We'll be programming this semester in C++. I don't particularly care what compiler or development environment you use. Microsoft's Visual C++ is installed on many of the microcomputers on campus (Windows only; apparently Microsoft doesn't want Macintosh or Linux users to buy its software. Or maybe Microsoft doesn't know there are Macintosh and Linux users in the world....) I'm also having the computing center install Borland's C++ compiler and a development environment named jGRASP, both of which can be downloaded legally for free. The jGRASP package is written in Java (in fact, it can be used to program in Java and Ada as well as C++), so it requires that you first install Java. If you just want to use jGRASP in C++, you can get away with downloading only the Java run-time environment; if you plan to try your hand at Java as well, and you have disk space to spare, you might as well download the whole development kit.
We also have several
tutors capable of helping with this course:
Kampanatsanyakorn's office hours (in Alumnae 112 or 118) are
Wednesday 11:00 AM-12:00 noon, Thursday 3:00-5:00 PM, and
Friday 1:00-2:00 PM.
Various computer science tutors in the Learning Center (Earle Hall, lower level) are on duty Monday through Friday from 9:00-11:30 AM.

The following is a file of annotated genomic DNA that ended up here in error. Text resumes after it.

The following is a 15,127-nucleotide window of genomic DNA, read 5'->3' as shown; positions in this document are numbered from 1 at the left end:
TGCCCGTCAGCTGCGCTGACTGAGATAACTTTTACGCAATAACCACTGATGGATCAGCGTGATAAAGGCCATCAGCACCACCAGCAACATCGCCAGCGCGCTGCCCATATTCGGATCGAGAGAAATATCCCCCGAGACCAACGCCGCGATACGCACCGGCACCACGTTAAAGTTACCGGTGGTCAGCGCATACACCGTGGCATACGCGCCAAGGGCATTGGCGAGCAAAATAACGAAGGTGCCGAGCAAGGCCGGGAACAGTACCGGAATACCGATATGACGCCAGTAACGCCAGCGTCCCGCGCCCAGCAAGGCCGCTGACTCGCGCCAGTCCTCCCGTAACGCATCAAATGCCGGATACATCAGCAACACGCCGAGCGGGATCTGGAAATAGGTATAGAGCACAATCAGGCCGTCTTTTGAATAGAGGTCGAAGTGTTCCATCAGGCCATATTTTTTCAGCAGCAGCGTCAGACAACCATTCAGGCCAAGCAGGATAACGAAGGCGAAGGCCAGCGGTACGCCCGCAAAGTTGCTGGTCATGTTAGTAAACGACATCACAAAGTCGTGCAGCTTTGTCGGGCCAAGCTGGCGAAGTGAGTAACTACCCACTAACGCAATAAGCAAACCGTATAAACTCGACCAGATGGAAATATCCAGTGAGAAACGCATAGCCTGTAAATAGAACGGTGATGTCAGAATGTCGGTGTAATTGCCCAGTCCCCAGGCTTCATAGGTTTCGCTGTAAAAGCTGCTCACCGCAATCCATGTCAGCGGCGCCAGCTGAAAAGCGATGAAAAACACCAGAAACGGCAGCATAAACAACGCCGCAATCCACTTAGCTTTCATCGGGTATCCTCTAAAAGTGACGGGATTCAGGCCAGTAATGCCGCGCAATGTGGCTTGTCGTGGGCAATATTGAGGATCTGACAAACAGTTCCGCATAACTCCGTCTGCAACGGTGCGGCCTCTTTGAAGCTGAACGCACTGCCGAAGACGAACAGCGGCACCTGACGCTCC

For supplementary material on the C++ language, I've ordered Bjarne Stroustrup's The C++ Programming Language, third edition. This is not a textbook, but rather a reference for programmers who already know one or two other languages, but don't know C++. A "Special Edition" came out in 2000, but if you have the third (1997) edition, you can use that instead. The Special Edition is available from amazon.com, bn.com, or fatbrain.com for $60, or from bookpool.com for $47.50.
As another supplementary text, we'll use Watts Humphrey's Introduction to the Personal Software Process. This book treats not ``how to program'' but rather ``how to be a programmer''; exercises in this book will help you study your own skills and abilities, discover your own strong and weak points, improve your time-management skills (especially, though not exclusively, in relation to programming), and become more efficient. It's available from amazon.com, bn.com, or fatbrain.com for $25, or from bookpool.com for $20.